Functional and Stylistic Variability in Paleoindian and Early Archaic Projectile Points from Midcontinental North America (2013, North American Archaeologist 34(1):71-108)
This paper presents a portion of the archaeological data and analysis that was part of my dissertation. Basically, it examines some simple metric data from 1771 Early Paleoindian (Clovis/Gainey), Late Paleoindian (Dalton/Hi-Lo) and Early Archaic (Kirk and Thebes) points from the Midcontinent (defined as Illinois, Indiana, Kentucky, Michigan, and Ohio).
There is a lot of size/shape variability among these kinds of points:
There have been several recent published studies that use morphometric data from projectile points (Early Paleoindian points in particular) to make interpretations about early hunter-gatherers in eastern North America. In my opinion, a weak point of many of those studies is that they glom together all the size/shape variability in these tools without really considering what part of the variability is "functional" and what part is "stylistic." Note that I put those words in quotation marks: I am aware that these concepts are somewhat problematic. I don't think it is possible to discriminate all aspects of "functional" and "stylistic" variability in these artifacts. But I do think it is important to acknowledge that some aspects of the size and shape of a tool are more constrained by functional considerations (i.e., what the tool is designed to do) than are others. And I think it is important to try to figure out what those aspects of variability are before you throw it all into the mix and make interpretations about social organization, regional adaptations, or migration patterns. What does the variability actually mean? What aspects of variability are most constrained by "function" and which are most free to vary "stylistically"? Good question.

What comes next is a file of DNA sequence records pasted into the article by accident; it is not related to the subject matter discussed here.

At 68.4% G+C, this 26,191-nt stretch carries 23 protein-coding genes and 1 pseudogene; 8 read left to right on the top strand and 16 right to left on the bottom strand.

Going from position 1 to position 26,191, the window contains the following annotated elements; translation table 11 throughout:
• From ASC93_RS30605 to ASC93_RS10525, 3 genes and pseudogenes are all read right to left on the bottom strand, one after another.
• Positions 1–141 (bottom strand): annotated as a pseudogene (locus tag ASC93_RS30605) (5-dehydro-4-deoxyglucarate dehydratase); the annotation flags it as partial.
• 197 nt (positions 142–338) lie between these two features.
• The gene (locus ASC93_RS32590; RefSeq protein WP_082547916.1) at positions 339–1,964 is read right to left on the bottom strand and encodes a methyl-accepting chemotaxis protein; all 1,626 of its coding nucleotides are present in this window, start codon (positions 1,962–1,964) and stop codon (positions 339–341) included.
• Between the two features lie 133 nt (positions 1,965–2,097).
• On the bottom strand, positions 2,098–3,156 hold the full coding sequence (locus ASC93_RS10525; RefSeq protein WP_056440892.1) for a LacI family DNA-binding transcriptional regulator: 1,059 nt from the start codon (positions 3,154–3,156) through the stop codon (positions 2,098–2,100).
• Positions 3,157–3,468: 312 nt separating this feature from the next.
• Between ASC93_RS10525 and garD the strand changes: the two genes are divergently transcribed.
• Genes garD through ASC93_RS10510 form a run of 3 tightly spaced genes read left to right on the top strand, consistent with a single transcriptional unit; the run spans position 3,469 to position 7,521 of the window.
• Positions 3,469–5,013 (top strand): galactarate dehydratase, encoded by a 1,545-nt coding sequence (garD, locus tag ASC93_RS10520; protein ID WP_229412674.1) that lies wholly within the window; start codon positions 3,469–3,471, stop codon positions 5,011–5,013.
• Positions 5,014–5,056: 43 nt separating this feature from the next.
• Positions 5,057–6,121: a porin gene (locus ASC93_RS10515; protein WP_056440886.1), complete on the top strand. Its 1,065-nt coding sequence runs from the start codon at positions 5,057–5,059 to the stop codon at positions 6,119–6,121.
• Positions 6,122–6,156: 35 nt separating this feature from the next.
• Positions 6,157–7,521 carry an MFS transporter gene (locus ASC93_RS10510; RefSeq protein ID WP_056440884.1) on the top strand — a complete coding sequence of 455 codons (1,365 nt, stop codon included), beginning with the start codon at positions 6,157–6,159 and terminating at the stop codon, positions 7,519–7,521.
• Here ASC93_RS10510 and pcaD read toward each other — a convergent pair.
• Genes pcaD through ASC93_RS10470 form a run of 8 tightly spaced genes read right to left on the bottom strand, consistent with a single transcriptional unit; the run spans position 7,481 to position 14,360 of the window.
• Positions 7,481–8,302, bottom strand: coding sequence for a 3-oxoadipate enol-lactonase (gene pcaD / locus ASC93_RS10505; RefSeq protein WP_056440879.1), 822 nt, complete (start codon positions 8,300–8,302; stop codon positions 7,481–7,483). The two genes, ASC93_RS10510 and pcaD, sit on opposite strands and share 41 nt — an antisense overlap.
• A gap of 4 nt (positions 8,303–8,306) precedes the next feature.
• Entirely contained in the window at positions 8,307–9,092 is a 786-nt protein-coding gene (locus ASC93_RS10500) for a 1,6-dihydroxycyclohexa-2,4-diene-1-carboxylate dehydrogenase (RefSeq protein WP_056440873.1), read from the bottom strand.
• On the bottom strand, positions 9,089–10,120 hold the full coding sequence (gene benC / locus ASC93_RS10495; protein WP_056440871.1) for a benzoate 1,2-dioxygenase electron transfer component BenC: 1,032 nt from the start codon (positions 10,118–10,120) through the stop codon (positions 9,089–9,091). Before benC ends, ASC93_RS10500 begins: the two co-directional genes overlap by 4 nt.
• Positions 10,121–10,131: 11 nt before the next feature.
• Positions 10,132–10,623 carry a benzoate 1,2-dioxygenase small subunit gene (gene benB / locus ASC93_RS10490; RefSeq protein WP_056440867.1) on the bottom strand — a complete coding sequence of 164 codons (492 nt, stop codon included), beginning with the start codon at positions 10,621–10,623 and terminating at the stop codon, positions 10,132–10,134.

I found that, consistent with what one would predict based on the role of these tools as parts of compound projectile weapons, metric attributes that are related to the width and thickness of the haft region (blue box in the figure above) are less variable than those that are not (green box in the figure above). The mixture of variables most closely related to hafting shifts during the transition from lanceolate to notched points.
This analysis provided a basis for selecting several "stylistic" variables that could be analyzed with respect to space in my dissertation. The paper is available here. Data from the paper are available here.